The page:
The next phase of the City’s bike network is being considered. Staff are recommending that the next lane be transferred to Vancouver Street instead of Cook Street. (File Photo

City shifts gears on Cook Street bike lanes, Vancouver St. recommended instead

Cook said to be too expensive, to inconvenient to install dedicated lanes

City staff are recommending that Cook Street no longer be considered in the next phase of Victoria’s downtown core bike network. Instead, they say the next north-south, all ages and abilities (AAA) route should run along Vancouver Street.

The change has opponents of the original plan very happy.

“We’re pleased that City staff has recognized the impossibility of the Cook Street proposal, and we hope council will too,” said Save Cook Street Coalition member, Robert McConnell, in an email. “A great deal of staff time and expense has been wasted trying to find ways to do what was obviously impossible from the beginning.”

Cook Street had initially been considered because of its connectivity to village centres, and the gentle topography along the streets. However, after further analysis and a lot of public feedback, City staff realized that the amount of traffic along Cook Street from buses and commuters, along with limited space for a physical barrier for cyclists, would be too expensive and too inconvenient to accommodate.

“Further analysis of Cook Street has revealed significant trade-offs required to maintain traffic performance and cycling safety, at intersections, and especially for vehicle turning movements during peak times,” reads a staff report to be discussed by council at committee of the whole tomorrow (May 24).

RELATED: Cook Street bike lane opposition grows among residents

Vancouver Street has been reassessed as the next option, running from Bay Street toward Dallas Road.

“Vancouver Street represents a more reasonable compromise between safety, cost and traffic performance, when compared to the Cook Street option sets,” states the report.

The largest barrier on Vancouver Street is managing parking spaces, though City staff report that with shared road concepts along certain parts of the roadway, an estimated 30 more spots can be created.

However, McConnell said there are still a few issues the City needs to reconsider in the next phases of their plan, including proposals of construction on Vancouver between Fort Street and Fairfield Road.

“There is plenty of room to convert part of the boulevards to protected bike paths. Instead the staff proposes to use only the existing roadway and add daytime parking, specifically to narrow the roadway and reduce traffic speeds,” he said. “The added risk to motorists and cyclists should be obvious, but apparently it’s not.”

If the Cook Street proposal is shelved, McConnell added, a leg of the Humboldt Street plan destined to end along Pakington Street, should be shelved too.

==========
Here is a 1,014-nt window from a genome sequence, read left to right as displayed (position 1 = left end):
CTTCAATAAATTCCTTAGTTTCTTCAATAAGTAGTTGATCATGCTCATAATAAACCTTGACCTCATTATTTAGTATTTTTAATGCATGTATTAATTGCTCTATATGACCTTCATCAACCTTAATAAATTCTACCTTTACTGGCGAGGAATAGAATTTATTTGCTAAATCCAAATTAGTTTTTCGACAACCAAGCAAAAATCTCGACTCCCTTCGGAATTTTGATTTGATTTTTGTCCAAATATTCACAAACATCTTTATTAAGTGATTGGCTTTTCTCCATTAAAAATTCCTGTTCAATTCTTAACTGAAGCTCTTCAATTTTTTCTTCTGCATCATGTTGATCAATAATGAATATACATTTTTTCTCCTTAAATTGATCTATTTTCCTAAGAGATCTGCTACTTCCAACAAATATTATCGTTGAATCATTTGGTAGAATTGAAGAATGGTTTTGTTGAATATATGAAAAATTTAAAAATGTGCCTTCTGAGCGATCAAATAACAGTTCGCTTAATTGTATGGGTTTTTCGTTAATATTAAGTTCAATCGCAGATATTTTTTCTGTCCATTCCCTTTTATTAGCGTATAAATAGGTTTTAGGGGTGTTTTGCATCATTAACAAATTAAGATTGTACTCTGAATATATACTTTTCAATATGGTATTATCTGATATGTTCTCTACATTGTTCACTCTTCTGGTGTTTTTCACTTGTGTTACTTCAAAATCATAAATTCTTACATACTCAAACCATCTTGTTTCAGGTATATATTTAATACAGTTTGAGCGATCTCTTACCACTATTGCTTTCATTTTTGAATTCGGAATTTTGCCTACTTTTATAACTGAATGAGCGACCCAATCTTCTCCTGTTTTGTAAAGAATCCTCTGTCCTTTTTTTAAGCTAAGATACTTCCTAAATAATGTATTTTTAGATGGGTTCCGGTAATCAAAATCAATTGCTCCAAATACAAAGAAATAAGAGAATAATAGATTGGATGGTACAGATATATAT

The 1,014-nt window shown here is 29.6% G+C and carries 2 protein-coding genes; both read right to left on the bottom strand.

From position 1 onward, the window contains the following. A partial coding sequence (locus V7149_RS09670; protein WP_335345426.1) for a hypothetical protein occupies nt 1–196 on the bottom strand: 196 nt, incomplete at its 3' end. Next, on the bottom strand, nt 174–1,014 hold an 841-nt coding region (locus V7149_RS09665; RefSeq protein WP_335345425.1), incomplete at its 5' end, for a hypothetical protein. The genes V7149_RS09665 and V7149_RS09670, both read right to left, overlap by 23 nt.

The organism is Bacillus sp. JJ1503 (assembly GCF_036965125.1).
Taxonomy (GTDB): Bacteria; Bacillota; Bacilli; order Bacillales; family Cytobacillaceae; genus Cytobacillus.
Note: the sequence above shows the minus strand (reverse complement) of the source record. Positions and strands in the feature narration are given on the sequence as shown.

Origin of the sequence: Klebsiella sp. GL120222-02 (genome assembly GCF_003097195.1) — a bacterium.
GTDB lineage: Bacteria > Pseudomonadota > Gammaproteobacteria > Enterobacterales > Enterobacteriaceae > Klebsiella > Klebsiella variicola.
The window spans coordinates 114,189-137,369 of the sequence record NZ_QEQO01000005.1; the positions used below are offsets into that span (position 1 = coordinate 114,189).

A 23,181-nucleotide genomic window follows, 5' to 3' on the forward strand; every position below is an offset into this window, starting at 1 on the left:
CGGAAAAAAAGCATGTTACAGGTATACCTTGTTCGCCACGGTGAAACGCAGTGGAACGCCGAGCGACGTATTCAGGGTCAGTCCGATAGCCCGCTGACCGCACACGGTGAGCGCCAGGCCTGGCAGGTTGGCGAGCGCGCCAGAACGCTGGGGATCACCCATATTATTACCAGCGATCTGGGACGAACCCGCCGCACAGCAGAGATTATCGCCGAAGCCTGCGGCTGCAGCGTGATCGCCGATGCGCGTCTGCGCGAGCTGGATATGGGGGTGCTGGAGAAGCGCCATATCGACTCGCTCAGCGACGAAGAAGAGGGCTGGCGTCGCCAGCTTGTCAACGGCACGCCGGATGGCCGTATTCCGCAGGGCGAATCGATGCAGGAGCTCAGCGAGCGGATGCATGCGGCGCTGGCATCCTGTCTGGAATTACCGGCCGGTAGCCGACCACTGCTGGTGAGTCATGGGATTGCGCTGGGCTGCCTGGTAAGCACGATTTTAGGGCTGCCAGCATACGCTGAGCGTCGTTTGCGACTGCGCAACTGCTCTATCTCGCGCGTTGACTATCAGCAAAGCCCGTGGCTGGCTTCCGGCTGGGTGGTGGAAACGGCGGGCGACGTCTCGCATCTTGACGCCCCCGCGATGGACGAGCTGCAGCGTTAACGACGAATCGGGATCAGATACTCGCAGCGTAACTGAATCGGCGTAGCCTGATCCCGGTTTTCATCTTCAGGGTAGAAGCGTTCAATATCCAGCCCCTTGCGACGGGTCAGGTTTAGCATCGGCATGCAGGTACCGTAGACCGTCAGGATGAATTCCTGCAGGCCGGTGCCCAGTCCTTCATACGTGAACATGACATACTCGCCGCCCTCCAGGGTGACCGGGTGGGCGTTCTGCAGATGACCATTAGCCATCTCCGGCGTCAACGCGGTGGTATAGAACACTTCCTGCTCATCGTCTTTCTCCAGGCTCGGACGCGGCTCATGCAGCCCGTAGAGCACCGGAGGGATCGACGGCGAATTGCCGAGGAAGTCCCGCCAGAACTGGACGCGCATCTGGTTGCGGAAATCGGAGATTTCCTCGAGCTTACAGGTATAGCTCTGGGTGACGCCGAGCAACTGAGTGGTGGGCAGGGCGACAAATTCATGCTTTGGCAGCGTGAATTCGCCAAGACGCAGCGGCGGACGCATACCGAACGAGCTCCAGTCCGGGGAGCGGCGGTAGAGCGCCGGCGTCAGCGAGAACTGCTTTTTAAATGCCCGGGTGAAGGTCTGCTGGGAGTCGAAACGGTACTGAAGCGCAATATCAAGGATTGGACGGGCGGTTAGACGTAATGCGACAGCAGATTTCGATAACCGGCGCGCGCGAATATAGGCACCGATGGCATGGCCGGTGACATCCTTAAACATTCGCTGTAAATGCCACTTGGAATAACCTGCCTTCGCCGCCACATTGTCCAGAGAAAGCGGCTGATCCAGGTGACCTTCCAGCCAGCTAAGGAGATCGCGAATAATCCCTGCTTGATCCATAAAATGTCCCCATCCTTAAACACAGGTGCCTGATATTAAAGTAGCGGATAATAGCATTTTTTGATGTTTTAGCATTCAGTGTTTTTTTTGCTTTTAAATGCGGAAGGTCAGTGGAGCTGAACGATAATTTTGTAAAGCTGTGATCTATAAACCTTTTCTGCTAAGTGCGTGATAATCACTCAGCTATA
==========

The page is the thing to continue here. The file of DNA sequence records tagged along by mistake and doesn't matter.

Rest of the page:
“It makes no sense to ask cyclists at Humboldt and Vancouver to make a complex and risky uphill S-turn onto Pakington and along a narrow, congested street only to be dumped onto a traffic mixing zone on Cook,” he said.

Thursday’s committee of the whole meeting gets underway at 9 a.m. Depending on the outcome of the discussion, the item could be put forward to a vote by council that evening.

Bike lane concepts for Wharf Street and Humboldt Street are still being discussed, but are presently reported to be 60 per cent complete.

nicole.crescenzi@vicnews.com

Just Posted

Canada’s country music sweetheart brings The Gumboot Kids to town

Jessie Farrell to perform songs from her hit CBC TV series at McTavish Academy of Arts

VIFF wrap-up: Finely crafted films part of festival finale

Monday reviewer Kyle Wells puts a cap on his 2018 Vancouver International Film Festival experience

FILM REVIEWS: Race relations, refugees and racy romances featured at VIFF

Monday reviewer Kyle Wells presents round 2 from the Vancouver International Film Fest

An eye for art: The new and the notable at fall’s premier arts event

Sidney Fine Art Show shares wealth of Island talent Oct. 11 to 13

Astrocolor bringing unique funk-synth sound to the Capital Ballroom

Victoria band known for their festival shows making a rare appearance on their home turf

VIDEO: Ballet Kelowna brings steamy story, A Streetcar Named Desire, to Island

Okanagan ballet company brings a classic tale to the Cowichan Valley

INDY FILM FARE: 1970s hedonism and more at The Vic Theatre

From Studio 54 to Rocky Horror, there’s plenty of excess to observe this month

Shark-attack metal band coming to Victoria tonight

Shark Infested Daughters, a Calgary metalcore group, play the Upstairs Cabaret tonight, Oct. 13

STAGE AND SONG: Spotlight on Victoria arts groups

Learn about some of the city’s favourite theatre and musical entertainment options

Island lensman Jim Decker lands three top photography awards

During exciting photo trip to Yap in Micronesia, Cobble Hill man earns trio of firsts

Celebrate Oktoberfest Stein and Dine at the Victoria Public Market

Food, suds and German-style fun on tap at Oct. 20 event

Most Read